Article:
Utilities can also use pricing signals to influence charging behavior and balance energy supply from renewable energy resources such as solar and wind. In addition, other types of distributed generation powered by conventional fuels, such as micro-turbines, fuel cells, combined heat/power systems and energy storage can be integrated with EV charging at a local level.
Managed EV charging could enable EVs themselves to provide ancillary services in wholesale electricity markets, creating a financial opportunity. When designed well, managed EV charging allows utilities and grid operators to capture value from EVs, which are often parked greater than 95% of the time. Even more value can be captured per vehicle with technology called vehicle-to-grid (V2G) that allows bi-directional transfer of energy; where vehicles discharge stored electricity back to the grid and vice versa. Already operating in thousands of international locations today, V2G has the potential to make a significant impact on our future grid.
Another possible revenue source that requires regulatory approval is allowing utilities to own and operate their own charging infrastructure. Different ownership and billing models are emerging that range from full turnkey solutions including the charging station, just the wiring and site or driver billing. Pilots in California, with San Diego Gas & Electric, Southern California Edison and Pacific Gas & Electric, are exploring each of these options.
The EV movement is driving utilities to re-invent their relationships with customers, municipalities, EV manufacturers and private fleet operators, and to come up with innovative ways, along with regulators and policymakers, to create new revenue streams.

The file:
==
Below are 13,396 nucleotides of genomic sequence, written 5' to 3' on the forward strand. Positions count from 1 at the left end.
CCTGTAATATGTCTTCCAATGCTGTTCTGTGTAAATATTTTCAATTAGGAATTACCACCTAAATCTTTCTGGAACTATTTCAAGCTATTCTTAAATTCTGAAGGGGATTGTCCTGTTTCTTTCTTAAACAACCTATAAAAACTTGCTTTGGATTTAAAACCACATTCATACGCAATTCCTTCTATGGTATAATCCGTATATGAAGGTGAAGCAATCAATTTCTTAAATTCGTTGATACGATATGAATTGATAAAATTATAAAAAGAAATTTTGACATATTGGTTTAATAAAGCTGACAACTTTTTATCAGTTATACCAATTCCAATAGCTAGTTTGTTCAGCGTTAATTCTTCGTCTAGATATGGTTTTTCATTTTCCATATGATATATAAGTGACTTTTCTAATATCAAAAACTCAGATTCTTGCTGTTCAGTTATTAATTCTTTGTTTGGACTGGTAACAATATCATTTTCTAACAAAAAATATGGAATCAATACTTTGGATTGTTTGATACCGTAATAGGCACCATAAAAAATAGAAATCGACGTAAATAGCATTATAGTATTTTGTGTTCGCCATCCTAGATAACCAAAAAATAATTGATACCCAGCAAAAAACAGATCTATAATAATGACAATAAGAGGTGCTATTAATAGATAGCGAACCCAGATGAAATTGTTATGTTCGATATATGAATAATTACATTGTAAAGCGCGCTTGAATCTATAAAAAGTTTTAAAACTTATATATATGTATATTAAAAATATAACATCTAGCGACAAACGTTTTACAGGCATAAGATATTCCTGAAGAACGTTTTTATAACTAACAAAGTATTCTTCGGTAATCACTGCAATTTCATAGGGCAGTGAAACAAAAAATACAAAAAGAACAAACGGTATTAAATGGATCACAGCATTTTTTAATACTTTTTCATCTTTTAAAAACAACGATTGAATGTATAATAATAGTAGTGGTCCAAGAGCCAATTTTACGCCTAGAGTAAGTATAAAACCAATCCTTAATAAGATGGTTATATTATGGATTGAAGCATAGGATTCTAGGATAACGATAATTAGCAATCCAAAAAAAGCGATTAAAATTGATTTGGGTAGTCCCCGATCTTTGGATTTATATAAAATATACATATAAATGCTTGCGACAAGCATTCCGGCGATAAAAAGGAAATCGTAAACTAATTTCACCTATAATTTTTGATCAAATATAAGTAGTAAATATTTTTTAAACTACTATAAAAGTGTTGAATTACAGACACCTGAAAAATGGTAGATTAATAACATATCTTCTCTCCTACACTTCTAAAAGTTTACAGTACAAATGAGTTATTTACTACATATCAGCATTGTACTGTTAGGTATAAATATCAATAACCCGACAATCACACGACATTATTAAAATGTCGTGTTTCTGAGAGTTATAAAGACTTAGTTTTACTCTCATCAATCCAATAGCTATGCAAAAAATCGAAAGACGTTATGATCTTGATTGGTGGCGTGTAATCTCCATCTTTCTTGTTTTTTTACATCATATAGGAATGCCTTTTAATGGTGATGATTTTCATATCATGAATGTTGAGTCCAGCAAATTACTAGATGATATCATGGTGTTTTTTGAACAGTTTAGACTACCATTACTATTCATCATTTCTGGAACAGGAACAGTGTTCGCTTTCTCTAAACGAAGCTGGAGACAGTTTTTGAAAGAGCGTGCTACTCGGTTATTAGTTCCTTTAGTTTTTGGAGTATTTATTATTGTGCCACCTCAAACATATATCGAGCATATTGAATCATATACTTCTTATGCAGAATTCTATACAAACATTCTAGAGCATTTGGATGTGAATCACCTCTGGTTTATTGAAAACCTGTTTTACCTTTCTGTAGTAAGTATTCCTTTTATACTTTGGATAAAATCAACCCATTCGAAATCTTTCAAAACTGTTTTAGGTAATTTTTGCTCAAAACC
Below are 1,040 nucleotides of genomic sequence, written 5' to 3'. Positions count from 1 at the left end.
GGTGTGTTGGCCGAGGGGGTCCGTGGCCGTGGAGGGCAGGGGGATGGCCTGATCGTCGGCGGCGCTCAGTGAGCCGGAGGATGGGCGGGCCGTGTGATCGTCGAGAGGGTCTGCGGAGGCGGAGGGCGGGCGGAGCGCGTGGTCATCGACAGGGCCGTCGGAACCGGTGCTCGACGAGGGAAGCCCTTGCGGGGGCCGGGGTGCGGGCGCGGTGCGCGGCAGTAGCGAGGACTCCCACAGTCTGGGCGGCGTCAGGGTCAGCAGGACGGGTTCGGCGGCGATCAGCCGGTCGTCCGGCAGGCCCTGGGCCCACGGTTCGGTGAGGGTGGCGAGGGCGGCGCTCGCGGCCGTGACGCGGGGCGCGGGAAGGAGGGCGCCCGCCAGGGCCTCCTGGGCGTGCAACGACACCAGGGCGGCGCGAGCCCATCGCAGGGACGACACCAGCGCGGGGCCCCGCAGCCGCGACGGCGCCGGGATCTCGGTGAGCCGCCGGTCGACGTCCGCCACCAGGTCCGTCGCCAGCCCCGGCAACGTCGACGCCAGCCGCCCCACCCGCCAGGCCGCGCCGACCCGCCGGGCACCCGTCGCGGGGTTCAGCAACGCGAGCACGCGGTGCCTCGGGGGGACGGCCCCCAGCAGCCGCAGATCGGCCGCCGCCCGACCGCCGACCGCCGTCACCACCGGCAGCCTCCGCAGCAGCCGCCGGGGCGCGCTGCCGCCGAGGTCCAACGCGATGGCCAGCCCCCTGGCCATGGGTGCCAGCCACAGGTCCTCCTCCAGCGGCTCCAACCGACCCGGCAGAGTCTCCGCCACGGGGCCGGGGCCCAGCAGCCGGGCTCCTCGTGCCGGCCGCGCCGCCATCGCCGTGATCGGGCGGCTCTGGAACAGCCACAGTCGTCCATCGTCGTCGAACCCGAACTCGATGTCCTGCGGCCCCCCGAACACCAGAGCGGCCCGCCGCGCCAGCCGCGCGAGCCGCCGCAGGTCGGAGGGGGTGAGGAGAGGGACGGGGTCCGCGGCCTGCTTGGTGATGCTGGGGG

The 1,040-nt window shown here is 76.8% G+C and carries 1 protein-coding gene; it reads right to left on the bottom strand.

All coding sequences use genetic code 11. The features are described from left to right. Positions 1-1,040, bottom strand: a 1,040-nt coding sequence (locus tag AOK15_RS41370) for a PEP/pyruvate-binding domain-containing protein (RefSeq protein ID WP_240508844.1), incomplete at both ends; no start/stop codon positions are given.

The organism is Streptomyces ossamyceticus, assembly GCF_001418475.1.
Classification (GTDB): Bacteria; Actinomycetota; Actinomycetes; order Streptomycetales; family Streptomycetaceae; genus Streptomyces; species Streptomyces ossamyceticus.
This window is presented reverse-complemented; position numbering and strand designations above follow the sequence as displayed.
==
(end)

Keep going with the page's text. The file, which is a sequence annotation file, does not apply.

Today’s growing ecosystem bringing electric transportation, smart charging and coordination of renewable energy generation spells a bright future in the clean energy landscape.
About the authors: Maryline Daviaud Lewett is Director of Business Development for Black & Veatch’s Transformative Technologies business. She is responsible for sales and partnerships in distributed infrastructure, sustainable transportation, and engineering, procurement and construction of electric vehicle charging infrastructure networks, fuel cell vehicle filling infrastructure networks, and behind-the-meter energy storage.
Paul Stith is Director of Strategy & Innovation for Black & Veatch’s Transformative Technologies business. He specializes in sustainable transportation and distributed clean energy solutions. He works with vehicle OEMs, utilities, transit agencies, cities and emerging transportation service providers to plan and build infrastructure for electrification and automation of light, medium and heavy-duty vehicle fleets.
For more on B&V’s EV report, click here.